Among the most powerful catalysts that I follow are policymaking decisions.
I’m talking about the big ones — like Obamacare, the Dodd-Frank Act or the Clean Coal Act.
Every above-listed legislation had profound impacts on certain stocks.
You’ll recall that…
- Obamacare shot health insurance companies to the moon.
- The Dodd-Frank Act stung bank stocks.
- The Clean Coal Act effectively destroyed the entire coal sector.
Now imagine investing alongside such a market-moving catalyst.
Well, I’ve got one for you today.
Speaker of the House Paul Ryan is making serious headway on his border tax amendment.
My senior analyst, Martin Hutchinson, calls Ryan’s plan “ingenious,” and Trump is rumored to be warming up to the plan.
Ryan’s border tax is extremely bullish for exporters.
So please allow me to officially wave the checkered flag on a Dow 30 stock perfectly positioned to thrive on legislative action, which is virtually a foregone conclusion.
I asked Hutchinson to squeeze this opportunity for every penny, and he happily obliged.
Chief Investment Strategist, Wall Street Daily
Question: Martin, tell us what’s likely to move the markets over the next few weeks. What’s at the top of your radar screens?
Martin Hutchinson: I think at the top of the radar screens at the moment is Paul Ryan’s new plan for a border tax amendment to corporate tax. I talked last week about possible tariffs and the effect on Mexico. Paul Ryan’s border tax is quite ingenious because under it, the cost of imports won’t be tax-deductible but income from exports won’t be taxable. The details are not clear, but this should pass the World Trade Organization rules because it’s just like a value-added tax, which they’ve got everywhere else. Mexico has one, and all the countries in Europe have them, except that it doesn’t apply to domestic sales. If it passes, exporters should be hugely benefited.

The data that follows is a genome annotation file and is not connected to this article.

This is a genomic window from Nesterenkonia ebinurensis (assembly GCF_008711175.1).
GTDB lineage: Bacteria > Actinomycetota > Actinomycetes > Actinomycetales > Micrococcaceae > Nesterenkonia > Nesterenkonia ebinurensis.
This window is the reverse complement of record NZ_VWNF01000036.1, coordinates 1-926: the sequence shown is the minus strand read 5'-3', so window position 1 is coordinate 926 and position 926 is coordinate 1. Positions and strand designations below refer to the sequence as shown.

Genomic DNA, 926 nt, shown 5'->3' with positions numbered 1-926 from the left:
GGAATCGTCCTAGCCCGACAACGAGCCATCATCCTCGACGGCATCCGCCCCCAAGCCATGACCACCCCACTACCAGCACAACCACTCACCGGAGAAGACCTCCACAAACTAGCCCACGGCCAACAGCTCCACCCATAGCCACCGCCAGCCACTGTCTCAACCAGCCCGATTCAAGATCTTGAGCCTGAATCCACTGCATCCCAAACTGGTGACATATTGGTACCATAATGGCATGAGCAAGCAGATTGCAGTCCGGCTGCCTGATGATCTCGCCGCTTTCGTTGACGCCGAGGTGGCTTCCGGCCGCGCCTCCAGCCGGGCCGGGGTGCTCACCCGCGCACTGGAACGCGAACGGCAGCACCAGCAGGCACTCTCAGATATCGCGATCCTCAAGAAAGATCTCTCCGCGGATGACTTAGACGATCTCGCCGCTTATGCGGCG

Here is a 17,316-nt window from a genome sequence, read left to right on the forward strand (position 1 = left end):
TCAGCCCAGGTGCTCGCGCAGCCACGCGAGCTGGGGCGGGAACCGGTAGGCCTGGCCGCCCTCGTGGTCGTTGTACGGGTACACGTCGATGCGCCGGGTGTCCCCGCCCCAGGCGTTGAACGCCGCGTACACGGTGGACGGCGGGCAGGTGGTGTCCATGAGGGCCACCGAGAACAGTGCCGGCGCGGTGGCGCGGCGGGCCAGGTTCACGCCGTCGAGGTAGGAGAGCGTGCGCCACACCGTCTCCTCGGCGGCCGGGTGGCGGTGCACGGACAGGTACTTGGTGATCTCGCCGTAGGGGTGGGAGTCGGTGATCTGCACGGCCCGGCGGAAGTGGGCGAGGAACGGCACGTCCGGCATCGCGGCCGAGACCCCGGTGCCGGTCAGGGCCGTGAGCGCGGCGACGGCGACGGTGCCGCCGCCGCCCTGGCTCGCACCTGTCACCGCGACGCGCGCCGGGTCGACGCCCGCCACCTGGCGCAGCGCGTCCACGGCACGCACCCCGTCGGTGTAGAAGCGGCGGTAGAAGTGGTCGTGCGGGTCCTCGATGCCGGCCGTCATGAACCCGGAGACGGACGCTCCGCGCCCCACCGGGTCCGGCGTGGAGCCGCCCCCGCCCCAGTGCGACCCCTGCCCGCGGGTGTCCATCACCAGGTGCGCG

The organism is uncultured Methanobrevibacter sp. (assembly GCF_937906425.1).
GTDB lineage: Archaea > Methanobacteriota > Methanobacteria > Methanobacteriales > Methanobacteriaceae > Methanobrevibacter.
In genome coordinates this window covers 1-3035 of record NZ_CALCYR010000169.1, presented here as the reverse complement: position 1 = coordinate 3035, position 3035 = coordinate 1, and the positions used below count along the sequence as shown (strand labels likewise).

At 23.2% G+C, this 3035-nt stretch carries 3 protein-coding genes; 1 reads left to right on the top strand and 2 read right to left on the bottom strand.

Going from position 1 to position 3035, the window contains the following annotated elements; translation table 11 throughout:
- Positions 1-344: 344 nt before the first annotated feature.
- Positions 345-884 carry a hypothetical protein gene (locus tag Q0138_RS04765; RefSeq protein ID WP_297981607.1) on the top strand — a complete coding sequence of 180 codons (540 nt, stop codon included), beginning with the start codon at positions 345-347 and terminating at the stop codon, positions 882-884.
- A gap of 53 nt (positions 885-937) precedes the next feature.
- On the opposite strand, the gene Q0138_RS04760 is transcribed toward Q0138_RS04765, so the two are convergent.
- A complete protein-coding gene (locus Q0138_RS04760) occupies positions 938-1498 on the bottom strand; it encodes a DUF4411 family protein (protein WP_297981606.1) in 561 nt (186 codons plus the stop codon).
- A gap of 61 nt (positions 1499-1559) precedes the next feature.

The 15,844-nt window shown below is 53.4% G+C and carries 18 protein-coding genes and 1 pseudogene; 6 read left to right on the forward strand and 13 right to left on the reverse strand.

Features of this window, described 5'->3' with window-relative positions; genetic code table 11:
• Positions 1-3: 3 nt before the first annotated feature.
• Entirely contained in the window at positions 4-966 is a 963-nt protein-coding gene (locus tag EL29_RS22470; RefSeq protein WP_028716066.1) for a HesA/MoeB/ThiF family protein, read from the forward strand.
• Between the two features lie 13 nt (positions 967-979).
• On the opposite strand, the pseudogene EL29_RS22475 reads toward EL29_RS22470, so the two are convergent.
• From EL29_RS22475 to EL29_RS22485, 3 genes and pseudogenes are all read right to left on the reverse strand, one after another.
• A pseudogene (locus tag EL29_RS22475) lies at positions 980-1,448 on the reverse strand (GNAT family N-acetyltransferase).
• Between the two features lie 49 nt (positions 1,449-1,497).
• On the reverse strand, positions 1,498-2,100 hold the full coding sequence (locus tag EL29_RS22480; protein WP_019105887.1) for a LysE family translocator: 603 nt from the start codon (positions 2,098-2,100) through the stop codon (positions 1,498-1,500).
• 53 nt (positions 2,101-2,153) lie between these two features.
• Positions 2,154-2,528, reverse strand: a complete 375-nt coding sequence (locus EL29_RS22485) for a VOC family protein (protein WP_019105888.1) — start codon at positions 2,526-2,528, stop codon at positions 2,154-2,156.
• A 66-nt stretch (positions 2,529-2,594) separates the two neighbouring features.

Question: Let’s talk about that a little bit. Why should we care about this as investors, Martin? You say exports will benefit. Is that going to directly impact certain stocks?
Martin Hutchinson: I think so, because what you want to look for is the companies that have a very heavy export concentration. The dollar exchange rate may adjust, but it shouldn’t adjust the full amount. The balance-of-payments deficit, which is currently $500 billion a year and is a problem, will largely disappear. Exporters certainly will hugely increase sales and especially profits.
Question: OK. Do you have your eye on certain stocks that are going to be in a good position when this passes?
Martin Hutchinson: I think so. The United States’ biggest exporter is Boeing, and it sells 80% of its commercial airplane output globally. That’s a huge amount of money. Obviously, it imports quite a bit as well, because it makes parts internationally, but more or less by definition, its exports exceed its imports. It brings stuff in, assembles it in the U.S., adds some more parts and then exports it as an airplane. If you look at the tax effect of Ryan’s plan on Boeing, its exports will be tax-free. Its imports won’t be tax-deductible, but since the exports are more than the imports, its whole commercial airplane business will essentially become tax-free, and that’s a huge benefit to the bottom line.
Question: Martin, we know that share price simply follows earnings, so will this show up in Boeing’s future earnings report? Is that how shares look to benefit from this?
Martin Hutchinson: That’s right, absolutely. If the plan passes, it should do a lot for the stock. Currently, the sales are $95 billion, net income $4.9 billion. It’s all a price-earnings ratio of 21 times, but on the other hand, the dividend yield is 3.4%, which is pretty solid. It’s already an attractive stock at current prices. This should benefit it further and give it some extra kick going into the next couple of years.
Question: Martin, for our really ambitious readers out there, if they want to take a chance on some of the call options trading for an extra pop using leverage, is that a smart play? Would you say stick to the traditional shares?
Martin Hutchinson: I think this is one way you can play the call options because you can buy long-term call options. The January 2019 series are now trading, and the $180 call option, which is about 10–12% out of the money, is currently trading for $12. You pay $12 for the chance to buy the profits above $180. That looks like pretty attractive leverage to me — 15-to-1. Of course, if this plan passes, the share price should zoom through those levels.
Senior Analyst, Wall Street Daily